Who’s to blame for the student loan debt crisis that has seen total loan balances surge to $1.3 trillion, more than total credit card debt, straining the pocketbooks of not only students but their families who have also taken on debt?
The Consumer Federation of America faults the loan servicers of direct federal loans, noting in a new analysis that “despite availability of income-driven repayment plans, we are still seeing a rise in defaults,” said Rohit Chopra, a senior fellow at the Consumer Federation.
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A Consumer Federation analysis of new data released by the U.S. Department of Education found a 17% increase in 2016 in the number of Americans in default on federal direct loans serviced by companies hired by the federal government, equal to 3,000 defaults each day, or 1.1 million people for the year.
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A new report from the Bipartisan Policy Center agrees that the student loan financing system is failing borrowers, taxpayers and the economy and that loan servicers are partly at fault, but it faults the availability of federal direct loans, which contributes to rising college costs, and “overborrowing” by students, supported by their colleges, who under the federal direct lending program now serve as the originators of federal student loans.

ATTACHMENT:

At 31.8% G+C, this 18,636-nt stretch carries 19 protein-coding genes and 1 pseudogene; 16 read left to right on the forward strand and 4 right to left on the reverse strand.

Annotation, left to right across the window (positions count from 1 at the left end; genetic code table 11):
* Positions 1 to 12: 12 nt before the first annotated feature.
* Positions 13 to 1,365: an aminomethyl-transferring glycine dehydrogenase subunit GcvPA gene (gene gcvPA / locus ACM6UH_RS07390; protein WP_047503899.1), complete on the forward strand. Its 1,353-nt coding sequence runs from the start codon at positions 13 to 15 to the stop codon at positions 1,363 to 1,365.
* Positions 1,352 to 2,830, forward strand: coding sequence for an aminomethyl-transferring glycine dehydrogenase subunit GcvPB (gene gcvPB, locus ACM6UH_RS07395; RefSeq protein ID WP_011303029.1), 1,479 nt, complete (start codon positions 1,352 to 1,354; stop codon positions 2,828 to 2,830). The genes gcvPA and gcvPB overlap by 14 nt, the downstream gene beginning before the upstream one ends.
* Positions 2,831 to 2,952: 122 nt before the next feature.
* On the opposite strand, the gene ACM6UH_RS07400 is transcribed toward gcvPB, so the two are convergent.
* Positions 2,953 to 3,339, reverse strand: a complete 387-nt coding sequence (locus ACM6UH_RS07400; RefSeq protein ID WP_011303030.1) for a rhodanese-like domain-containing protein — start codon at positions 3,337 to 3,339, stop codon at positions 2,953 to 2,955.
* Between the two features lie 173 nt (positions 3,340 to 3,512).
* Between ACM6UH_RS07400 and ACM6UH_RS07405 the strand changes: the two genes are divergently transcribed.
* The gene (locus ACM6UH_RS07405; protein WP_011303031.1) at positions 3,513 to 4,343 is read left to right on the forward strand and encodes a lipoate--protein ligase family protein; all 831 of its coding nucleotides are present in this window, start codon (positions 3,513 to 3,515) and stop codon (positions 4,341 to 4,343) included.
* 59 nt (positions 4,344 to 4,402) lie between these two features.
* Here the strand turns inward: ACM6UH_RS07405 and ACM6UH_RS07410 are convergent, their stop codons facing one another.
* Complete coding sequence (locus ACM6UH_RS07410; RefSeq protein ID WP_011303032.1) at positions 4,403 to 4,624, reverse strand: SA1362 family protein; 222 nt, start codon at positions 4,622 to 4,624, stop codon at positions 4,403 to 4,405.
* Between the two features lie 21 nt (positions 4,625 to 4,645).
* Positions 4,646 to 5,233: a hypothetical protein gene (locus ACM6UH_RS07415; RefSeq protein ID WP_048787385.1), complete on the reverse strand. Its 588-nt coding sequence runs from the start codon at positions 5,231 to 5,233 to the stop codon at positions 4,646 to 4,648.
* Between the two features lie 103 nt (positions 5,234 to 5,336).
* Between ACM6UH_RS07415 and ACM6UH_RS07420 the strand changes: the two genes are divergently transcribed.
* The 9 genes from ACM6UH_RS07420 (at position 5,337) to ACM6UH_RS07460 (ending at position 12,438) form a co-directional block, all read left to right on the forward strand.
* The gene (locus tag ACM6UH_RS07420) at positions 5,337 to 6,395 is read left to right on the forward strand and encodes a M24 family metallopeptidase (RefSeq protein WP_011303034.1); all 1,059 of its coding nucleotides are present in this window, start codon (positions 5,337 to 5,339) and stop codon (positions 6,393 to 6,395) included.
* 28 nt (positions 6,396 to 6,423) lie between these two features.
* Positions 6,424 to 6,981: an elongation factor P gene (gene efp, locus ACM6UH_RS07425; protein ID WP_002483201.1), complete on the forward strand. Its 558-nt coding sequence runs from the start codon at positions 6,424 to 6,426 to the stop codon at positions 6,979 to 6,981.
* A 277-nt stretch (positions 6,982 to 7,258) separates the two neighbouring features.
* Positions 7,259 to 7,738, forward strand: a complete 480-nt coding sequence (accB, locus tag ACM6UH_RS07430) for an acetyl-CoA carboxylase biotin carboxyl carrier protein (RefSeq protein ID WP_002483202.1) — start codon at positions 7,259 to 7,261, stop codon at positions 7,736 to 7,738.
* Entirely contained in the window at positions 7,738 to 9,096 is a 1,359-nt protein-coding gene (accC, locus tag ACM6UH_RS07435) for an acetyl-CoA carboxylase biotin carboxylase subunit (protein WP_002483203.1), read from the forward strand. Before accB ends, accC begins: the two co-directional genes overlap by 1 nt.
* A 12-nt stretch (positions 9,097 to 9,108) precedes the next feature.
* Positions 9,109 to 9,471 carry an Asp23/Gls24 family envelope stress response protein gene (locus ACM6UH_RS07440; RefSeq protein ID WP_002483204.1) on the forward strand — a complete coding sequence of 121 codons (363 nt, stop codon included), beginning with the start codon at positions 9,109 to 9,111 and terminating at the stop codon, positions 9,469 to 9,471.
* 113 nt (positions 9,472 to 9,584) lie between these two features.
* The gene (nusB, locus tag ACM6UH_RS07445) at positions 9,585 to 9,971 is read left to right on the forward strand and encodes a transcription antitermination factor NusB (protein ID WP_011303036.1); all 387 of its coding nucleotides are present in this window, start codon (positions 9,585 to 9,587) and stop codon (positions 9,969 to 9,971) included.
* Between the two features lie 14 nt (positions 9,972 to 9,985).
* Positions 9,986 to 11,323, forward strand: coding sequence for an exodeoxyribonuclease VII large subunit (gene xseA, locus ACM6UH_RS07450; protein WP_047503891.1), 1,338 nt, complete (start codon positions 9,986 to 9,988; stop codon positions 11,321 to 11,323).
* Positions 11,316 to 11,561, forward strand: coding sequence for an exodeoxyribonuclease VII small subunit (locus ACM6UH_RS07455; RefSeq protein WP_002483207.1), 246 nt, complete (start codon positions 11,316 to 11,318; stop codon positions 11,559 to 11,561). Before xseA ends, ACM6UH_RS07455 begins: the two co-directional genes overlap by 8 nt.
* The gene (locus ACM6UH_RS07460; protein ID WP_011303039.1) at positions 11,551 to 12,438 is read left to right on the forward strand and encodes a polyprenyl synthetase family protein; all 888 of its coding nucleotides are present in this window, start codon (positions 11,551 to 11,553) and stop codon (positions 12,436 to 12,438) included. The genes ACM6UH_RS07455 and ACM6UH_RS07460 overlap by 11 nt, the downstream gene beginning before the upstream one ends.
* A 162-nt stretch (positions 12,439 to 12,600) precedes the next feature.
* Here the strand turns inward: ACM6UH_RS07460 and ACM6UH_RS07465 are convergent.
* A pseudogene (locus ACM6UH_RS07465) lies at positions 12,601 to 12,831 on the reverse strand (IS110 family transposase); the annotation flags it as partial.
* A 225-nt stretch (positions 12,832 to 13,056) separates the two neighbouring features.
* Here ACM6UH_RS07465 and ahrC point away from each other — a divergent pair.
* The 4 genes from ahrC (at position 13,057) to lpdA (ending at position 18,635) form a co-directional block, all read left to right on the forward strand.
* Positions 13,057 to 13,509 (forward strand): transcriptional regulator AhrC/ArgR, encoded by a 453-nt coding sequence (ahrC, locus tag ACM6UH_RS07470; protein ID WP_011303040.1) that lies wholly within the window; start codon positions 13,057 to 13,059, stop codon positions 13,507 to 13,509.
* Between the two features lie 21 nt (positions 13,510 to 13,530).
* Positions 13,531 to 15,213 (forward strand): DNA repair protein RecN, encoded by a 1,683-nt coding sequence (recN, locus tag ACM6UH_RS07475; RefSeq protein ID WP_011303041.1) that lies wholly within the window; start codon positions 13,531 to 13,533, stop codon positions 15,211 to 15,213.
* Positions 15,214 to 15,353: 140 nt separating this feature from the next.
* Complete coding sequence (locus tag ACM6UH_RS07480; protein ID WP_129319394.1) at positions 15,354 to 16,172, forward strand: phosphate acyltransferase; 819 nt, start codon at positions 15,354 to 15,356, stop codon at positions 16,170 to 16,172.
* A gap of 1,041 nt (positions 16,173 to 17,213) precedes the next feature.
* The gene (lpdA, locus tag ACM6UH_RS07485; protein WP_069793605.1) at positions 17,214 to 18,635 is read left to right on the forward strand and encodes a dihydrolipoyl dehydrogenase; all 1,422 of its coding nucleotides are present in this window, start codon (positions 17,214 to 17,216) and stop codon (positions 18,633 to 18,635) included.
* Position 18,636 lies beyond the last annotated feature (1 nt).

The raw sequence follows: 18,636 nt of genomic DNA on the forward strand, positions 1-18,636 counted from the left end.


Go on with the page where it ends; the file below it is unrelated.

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The BPC report found that around 40 million Americans have at least one federal student loan outstanding, up from 28 million in 2007, and nearly 40% of recent undergraduate borrowers have made no progress repaying their loans. Twenty-one percent of federal student loan balances, or approximately $260 billion, is in deferment or forbearance, meaning their borrowers have suspended payment.
“The combination of rising debt levels and low repayment rates suggests that reliance on debt to finance higher education has reached unsustainable levels in the United States and could create long-term strains on the federal budget,” according to the BPC.
It faults federal loan programs and “soaring college prices,” for most of the increase in student loan debt, including income-driven repayment plans designed to help those struggling to pay down their debt.